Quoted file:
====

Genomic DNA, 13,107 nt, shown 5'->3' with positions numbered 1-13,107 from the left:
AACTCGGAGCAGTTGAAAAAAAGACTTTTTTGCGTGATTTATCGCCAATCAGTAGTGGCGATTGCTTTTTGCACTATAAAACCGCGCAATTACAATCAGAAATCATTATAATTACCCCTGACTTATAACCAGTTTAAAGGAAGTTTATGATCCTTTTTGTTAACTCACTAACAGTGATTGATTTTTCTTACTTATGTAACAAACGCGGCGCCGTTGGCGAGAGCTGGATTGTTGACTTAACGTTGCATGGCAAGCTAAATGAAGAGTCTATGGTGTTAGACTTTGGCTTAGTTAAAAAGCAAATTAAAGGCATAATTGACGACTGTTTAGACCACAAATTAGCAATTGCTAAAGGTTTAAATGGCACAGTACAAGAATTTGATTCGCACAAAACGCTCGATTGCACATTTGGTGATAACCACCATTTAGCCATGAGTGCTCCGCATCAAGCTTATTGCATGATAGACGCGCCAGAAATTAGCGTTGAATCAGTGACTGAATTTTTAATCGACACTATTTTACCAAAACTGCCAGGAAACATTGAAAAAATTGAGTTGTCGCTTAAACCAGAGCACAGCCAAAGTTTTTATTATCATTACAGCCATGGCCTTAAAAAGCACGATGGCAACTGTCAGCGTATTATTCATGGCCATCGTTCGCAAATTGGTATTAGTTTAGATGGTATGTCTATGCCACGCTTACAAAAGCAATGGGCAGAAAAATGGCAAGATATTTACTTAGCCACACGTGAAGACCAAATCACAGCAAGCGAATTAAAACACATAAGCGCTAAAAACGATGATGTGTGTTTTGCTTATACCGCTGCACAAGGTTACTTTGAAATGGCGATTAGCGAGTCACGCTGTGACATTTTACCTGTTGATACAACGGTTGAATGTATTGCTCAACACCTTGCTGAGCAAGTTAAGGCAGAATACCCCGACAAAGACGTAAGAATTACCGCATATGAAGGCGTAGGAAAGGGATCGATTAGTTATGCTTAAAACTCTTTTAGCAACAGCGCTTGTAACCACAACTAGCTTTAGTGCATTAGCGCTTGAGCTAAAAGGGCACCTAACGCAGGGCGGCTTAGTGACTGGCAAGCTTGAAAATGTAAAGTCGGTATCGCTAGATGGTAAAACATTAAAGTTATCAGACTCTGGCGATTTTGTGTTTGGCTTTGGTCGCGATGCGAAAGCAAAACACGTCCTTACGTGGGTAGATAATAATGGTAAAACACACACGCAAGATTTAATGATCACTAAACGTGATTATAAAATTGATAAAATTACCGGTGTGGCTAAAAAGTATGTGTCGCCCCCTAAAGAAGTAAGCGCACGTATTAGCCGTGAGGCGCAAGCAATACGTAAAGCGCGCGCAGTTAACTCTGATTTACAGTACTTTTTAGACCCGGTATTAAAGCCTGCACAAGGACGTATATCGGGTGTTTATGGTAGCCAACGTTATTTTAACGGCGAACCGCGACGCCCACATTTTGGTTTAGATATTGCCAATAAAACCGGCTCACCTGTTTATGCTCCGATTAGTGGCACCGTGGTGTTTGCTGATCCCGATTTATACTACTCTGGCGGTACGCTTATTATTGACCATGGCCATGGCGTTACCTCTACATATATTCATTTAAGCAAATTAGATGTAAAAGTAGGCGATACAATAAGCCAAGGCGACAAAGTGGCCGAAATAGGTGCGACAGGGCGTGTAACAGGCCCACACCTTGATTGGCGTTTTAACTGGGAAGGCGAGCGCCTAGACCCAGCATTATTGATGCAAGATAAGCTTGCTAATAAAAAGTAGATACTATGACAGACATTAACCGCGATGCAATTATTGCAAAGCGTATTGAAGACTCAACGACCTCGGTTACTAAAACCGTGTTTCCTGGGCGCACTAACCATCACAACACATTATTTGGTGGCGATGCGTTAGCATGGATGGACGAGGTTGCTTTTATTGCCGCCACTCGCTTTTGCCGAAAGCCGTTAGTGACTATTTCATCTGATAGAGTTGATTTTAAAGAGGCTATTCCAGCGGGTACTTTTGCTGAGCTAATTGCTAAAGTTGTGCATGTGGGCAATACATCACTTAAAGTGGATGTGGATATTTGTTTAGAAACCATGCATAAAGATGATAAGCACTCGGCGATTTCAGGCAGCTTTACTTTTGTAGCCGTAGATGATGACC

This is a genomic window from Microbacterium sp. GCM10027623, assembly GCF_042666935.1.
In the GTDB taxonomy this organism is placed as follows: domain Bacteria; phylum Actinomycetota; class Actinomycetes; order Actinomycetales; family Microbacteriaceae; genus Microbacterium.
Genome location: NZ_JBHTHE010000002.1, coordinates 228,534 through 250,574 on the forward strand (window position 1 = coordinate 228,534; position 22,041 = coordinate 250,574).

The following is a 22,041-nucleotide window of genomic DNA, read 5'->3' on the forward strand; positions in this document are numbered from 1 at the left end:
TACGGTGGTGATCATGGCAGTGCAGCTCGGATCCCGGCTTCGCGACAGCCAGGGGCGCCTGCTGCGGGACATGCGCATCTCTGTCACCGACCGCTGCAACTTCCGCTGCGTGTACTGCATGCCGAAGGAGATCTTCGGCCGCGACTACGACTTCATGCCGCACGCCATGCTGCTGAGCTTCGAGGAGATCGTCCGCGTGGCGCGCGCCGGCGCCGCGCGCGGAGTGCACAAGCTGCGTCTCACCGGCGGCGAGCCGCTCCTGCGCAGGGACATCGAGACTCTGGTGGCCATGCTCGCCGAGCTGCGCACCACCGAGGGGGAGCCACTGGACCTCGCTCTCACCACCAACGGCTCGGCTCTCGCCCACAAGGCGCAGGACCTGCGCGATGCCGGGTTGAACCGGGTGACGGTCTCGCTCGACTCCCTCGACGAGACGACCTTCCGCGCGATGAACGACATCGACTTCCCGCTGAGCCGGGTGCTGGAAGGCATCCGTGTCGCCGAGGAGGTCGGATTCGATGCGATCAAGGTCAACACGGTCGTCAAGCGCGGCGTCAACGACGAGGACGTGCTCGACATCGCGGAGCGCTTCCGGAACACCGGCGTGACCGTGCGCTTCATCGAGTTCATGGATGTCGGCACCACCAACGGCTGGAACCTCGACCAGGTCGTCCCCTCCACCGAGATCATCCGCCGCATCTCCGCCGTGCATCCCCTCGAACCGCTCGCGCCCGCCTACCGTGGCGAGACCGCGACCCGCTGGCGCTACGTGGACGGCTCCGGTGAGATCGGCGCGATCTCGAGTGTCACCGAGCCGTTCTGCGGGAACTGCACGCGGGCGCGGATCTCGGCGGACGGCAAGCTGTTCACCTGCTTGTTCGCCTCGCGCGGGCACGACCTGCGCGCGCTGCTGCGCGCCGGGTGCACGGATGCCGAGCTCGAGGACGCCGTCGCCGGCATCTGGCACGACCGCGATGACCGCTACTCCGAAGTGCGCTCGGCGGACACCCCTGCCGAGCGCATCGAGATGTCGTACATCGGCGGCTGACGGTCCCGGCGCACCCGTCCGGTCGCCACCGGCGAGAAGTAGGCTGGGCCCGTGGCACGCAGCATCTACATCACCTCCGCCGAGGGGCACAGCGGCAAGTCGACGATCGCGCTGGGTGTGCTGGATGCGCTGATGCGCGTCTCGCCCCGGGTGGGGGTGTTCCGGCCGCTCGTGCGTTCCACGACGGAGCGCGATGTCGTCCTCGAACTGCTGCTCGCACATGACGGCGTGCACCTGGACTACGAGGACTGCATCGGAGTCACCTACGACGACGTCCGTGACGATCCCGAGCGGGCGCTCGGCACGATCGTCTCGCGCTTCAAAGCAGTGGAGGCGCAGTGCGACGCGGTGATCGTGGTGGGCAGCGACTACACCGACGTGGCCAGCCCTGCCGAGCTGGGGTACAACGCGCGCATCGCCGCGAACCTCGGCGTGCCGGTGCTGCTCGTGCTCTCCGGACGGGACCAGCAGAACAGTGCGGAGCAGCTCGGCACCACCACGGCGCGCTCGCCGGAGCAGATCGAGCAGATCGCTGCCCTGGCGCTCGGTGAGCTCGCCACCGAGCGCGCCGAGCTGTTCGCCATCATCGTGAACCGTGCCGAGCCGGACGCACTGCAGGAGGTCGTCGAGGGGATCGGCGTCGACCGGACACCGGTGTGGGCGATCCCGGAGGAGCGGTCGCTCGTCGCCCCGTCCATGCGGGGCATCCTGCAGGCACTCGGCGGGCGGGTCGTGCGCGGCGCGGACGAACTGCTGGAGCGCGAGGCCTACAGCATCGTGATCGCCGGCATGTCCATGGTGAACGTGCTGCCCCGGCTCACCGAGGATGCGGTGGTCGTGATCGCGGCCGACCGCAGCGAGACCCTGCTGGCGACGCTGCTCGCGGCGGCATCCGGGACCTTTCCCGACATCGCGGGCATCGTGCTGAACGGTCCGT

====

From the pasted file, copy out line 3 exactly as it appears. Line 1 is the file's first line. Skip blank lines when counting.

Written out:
This is a genomic window from Microbacterium sp. GCM10027623, assembly GCF_042666935.1.